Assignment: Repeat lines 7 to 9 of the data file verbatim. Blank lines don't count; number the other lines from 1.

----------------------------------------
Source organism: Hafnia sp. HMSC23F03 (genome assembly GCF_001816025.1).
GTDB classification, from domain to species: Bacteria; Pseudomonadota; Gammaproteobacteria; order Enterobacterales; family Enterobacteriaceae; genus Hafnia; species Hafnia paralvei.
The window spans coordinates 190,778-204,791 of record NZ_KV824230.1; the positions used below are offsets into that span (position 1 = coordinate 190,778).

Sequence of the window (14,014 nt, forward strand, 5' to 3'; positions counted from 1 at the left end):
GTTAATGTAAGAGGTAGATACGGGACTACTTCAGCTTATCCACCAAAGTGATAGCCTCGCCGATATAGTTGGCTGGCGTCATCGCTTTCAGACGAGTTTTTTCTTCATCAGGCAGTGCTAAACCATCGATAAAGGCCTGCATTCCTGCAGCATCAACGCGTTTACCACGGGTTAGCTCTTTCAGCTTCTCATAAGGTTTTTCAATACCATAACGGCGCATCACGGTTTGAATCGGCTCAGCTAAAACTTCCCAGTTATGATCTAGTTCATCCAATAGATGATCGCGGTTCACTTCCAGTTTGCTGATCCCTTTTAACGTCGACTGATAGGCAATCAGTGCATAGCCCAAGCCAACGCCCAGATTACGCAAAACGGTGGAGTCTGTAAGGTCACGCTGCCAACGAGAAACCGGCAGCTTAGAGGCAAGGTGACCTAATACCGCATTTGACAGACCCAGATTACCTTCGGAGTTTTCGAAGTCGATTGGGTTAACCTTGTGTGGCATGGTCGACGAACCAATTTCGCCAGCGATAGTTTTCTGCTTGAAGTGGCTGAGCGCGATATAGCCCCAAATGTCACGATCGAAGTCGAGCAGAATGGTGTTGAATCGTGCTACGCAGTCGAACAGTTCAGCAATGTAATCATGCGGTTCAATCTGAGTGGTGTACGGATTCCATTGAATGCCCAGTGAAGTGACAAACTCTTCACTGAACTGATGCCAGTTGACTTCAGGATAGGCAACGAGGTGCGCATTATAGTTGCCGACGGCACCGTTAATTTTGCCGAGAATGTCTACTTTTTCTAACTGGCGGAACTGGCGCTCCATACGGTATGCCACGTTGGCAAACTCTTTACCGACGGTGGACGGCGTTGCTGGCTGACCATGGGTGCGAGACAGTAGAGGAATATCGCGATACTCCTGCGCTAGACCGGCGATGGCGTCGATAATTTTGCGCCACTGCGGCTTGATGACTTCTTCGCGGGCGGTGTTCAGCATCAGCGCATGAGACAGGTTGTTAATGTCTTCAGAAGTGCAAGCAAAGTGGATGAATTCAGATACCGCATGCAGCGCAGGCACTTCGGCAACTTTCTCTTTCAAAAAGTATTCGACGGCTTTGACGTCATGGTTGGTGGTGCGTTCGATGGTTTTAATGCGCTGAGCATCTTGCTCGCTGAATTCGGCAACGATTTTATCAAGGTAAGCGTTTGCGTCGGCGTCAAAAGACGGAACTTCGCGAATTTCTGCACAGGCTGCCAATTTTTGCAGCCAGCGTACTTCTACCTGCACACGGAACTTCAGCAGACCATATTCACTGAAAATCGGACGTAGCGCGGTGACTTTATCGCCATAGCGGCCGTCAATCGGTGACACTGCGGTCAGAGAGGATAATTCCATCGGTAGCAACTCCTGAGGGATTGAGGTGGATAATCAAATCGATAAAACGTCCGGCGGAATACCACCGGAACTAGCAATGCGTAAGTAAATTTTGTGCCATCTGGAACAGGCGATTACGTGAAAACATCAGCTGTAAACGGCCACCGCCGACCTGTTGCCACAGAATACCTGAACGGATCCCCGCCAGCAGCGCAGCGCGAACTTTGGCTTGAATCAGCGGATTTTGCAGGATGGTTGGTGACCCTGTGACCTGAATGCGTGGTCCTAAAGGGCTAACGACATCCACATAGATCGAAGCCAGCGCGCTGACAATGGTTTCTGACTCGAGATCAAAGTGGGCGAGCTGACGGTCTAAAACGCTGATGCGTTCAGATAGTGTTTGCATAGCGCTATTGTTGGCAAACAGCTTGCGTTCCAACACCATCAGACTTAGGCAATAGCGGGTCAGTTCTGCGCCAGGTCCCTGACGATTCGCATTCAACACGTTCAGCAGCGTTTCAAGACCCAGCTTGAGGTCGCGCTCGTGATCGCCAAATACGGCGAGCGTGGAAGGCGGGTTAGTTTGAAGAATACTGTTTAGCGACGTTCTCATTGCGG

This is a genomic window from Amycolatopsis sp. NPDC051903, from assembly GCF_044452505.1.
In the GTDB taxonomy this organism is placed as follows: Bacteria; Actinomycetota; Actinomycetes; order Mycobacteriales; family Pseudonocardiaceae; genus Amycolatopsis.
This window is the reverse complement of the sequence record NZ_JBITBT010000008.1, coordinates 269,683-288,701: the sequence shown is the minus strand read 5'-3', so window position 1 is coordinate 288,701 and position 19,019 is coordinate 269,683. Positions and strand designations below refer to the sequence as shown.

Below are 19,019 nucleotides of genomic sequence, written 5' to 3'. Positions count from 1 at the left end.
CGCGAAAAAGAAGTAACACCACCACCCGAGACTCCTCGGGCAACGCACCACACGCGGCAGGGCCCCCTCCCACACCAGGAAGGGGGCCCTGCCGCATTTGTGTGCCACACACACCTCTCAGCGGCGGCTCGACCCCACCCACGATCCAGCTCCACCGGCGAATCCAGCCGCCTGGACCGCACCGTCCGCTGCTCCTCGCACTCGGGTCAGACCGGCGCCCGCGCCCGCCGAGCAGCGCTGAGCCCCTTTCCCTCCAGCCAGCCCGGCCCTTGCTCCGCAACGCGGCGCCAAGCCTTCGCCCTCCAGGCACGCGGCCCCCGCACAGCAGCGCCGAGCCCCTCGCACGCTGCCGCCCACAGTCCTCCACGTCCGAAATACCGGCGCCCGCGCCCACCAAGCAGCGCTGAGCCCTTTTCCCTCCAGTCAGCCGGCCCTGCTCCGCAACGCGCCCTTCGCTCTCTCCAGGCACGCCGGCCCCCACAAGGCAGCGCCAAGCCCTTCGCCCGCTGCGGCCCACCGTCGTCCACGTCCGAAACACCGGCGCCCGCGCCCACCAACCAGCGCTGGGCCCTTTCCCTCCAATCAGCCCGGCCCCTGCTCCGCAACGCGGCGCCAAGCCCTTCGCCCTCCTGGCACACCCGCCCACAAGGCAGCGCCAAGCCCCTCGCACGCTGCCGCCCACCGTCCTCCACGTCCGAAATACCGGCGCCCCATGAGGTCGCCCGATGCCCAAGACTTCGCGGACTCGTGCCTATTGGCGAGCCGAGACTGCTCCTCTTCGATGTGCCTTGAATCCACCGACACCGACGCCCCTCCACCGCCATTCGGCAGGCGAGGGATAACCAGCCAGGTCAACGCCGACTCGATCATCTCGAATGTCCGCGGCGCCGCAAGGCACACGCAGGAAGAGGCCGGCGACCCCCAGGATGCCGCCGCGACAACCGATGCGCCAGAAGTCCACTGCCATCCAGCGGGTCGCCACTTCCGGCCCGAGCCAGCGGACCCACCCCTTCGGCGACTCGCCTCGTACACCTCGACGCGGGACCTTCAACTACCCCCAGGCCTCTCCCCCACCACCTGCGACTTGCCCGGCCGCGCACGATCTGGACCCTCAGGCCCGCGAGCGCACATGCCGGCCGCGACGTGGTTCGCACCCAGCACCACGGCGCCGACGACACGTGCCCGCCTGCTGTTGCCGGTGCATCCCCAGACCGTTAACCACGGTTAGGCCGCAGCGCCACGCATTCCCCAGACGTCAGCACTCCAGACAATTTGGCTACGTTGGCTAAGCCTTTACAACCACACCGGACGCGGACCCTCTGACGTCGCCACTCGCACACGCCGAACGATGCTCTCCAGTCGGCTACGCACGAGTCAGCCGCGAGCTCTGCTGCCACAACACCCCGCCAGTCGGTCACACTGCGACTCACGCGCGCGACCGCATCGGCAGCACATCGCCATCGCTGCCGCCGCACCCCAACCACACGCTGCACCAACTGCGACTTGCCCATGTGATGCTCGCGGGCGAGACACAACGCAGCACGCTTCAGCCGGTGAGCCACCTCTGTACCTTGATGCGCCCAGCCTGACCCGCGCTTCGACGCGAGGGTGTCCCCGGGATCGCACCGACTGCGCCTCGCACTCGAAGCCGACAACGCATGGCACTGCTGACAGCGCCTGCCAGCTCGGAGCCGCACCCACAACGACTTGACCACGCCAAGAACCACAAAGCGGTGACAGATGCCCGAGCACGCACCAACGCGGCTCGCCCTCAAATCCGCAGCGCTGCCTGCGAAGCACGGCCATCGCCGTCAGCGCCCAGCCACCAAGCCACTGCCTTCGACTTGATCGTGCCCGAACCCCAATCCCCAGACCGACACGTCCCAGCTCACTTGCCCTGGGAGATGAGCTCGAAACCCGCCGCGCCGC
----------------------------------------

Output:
In the GTDB taxonomy this organism is placed as follows: Bacteria; Actinomycetota; Actinomycetes; order Mycobacteriales; family Pseudonocardiaceae; genus Amycolatopsis.
This window is the reverse complement of the sequence record NZ_JBITBT010000008.1, coordinates 269,683-288,701: the sequence shown is the minus strand read 5'-3', so window position 1 is coordinate 288,701 and position 19,019 is coordinate 269,683. Positions and strand designations below refer to the sequence as shown.

Below are 19,019 nucleotides of genomic sequence, written 5' to 3'. Positions count from 1 at the left end.